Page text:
Tournament includes Controversial Calls
Whenever you get stickball aficionados together you have to count on some passionate arguing, as its just part of the game. However, even by stickball standards, there appeared to be more controversy during this tournament than normally. Here's the Streetplay Scoop on that action.
The Great Debate - pitching in vs. hitting by yourself
For most of the old time players, real stickball includes a pitcher standing about 50 feet from the batter, lobbing the ball in on a bounce. This is called "pitching in." However, while this is how the game was generally played right through the 50s, in most locations, it has given way to the style where the batter throws the ball in the air and either hits it on a fly or more commonly on one or two bounces. This is known as "hitting by yourself" or "fungo." In either style, one strike and you are out.
For the old timers pitching in is the real game and it clearly has more nuances to it. While the pitcher is supposed to simply lob the ball on a bounce over the plate, a good pitcher will discretely put spin on the pitch and throw the ball to the sides, high and low in order to frustrate the batter. Batters knowledgeable in the game might also take pitch after pitch, just to get the fielders crazy.
Hitting by yourself is a much quicker game. While a batter might throw the ball up several times waiting for the perfect bounce, most at bats are relatively quick. You can usually assume the game will take ½ to 2/3 the time as a pitching in game.
Since the event organizers reside in Manhattan and participate in the East Harlem Stickball League, they chose to include both styles of play. This decision also makes sense considering that the tournament was linked to Hall of Fame where most of the players played the pitching in game.
The first day of the event each team played 3 games of pitching in, the second day of the event, each team played 3 games hitting by yourself. For the third day, the playoff elimination, the team with the best record during the open tournament got to choose which style of ball to play.
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Multiple locations of fields
The main tournament location included 4 fields near the East Harlem Community Center at 120th street and 1st Ave. However, in order to accommodate the large number of teams, several other neighborhood blocks were also used. The streets were "renamed" during the tournament to honor players who passed away and who made major contributions to the game. For example, 105th street between Madison and Fifth was named in honor of William "Bouncer" Pizarroz, a major stickball figure.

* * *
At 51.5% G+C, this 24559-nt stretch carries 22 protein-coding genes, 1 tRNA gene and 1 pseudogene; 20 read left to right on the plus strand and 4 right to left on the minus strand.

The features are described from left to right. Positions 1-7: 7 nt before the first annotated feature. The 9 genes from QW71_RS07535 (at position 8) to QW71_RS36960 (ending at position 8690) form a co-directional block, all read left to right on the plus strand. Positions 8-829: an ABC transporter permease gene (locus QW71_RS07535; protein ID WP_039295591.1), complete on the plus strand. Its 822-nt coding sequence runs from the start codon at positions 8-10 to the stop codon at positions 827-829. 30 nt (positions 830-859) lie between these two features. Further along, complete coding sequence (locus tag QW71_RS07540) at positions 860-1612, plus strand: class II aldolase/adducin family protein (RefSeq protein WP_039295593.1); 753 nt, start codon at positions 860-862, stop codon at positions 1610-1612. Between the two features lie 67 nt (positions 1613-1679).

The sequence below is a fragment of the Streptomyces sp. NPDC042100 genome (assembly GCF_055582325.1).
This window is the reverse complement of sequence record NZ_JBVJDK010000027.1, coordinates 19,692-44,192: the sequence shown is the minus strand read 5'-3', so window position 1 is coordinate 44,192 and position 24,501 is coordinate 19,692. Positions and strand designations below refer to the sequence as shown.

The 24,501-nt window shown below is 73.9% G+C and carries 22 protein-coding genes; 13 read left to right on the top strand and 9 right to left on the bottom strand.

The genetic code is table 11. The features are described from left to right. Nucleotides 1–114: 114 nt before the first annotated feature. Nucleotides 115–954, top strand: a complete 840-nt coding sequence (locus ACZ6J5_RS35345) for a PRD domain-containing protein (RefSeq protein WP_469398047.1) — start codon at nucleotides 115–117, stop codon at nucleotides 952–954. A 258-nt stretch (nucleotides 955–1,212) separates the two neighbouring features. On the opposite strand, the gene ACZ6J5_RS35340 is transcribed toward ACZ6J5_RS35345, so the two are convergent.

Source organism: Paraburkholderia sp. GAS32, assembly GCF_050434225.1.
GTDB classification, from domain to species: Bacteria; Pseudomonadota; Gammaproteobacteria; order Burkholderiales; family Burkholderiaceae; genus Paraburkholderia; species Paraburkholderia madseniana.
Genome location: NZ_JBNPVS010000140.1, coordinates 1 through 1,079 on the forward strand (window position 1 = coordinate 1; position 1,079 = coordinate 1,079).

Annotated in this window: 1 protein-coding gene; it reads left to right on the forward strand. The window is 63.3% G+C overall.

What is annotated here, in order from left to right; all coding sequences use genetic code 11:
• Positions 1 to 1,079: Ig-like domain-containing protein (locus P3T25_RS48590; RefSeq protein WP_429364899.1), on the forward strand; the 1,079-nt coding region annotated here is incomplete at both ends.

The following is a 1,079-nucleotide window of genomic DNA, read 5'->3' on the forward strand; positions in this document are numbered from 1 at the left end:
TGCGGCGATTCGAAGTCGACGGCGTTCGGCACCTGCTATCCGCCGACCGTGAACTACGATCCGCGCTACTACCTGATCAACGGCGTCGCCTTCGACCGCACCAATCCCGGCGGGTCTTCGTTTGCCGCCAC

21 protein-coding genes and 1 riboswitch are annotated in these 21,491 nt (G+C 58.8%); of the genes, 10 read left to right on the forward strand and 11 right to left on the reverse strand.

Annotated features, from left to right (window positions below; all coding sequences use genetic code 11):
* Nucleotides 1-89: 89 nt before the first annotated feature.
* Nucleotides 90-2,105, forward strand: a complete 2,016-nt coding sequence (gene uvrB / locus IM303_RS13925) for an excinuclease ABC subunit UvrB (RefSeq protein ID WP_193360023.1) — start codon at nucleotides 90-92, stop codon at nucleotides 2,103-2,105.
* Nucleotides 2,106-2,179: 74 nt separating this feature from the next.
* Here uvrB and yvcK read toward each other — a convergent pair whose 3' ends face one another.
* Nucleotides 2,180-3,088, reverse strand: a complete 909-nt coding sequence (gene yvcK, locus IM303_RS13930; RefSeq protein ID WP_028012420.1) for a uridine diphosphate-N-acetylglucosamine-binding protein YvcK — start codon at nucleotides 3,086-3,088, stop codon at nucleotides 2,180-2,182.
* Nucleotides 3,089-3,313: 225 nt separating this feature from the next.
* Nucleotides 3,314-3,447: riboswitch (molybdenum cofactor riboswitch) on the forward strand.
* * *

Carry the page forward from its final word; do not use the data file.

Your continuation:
Multiple field locations presented logistical problems for the organizers, players and fans. On hindsight, all the fields were probably required during the open competition but one location (120th street) might have been used on the final day. This would have reduced the time between games and allowed fans to fully enjoy the competition.
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In a controversial call that capped the intense three days of play, the Stickball Word Series ended in a draw, with championship honors split between the Repo Men and the Youngbloods. Carlos Diaz commissioner of the World Series of Stickball explained.
"What happened was that just as the Taianos and the Repo Men completed their semi-finals match, a 16 inning game, it started drizzling. We decided to wait awhile for the rain to stop so we could start the final game but after an hour and a half we realized that there was no way to get the game in tonight. Given that tomorrow is the Fourth of July and many of the players want to spend some time with their families, we decided at this point to award the two finalists with the honor of champions."
Alex Bochino the Repo Men captain was not pleased with the decision. He said "In the event of a rain-out the team with the best record should have been declared the winner. We were undefeated throughout the tournament with 7 wins, no losses and 1 tie. The Youngbloods had a couple of losses, so in my opinion, we won."
While it's hard to disagree with Alex's logic, one can also understand the position of the event organizers. Carlos Diaz and Moe Moerra play in the same league as the Repo Men and clearly did not want to appear biased in favor of their league. Furthermore, Carlos stated "The decision was also done in respect for the two types of games played. The Repo Men are from the East Harlem League which focuses on the classic style of pitching in, while the Youngbloods are in the Emperors Stickball League which plays hitting by yourself.
Carlos summed it up by saying "Given the rainout of the finals, we felt this was the best way to conclude the event. However, we will look into the possibility of setting up a special game sometime over the summer to settle the championship."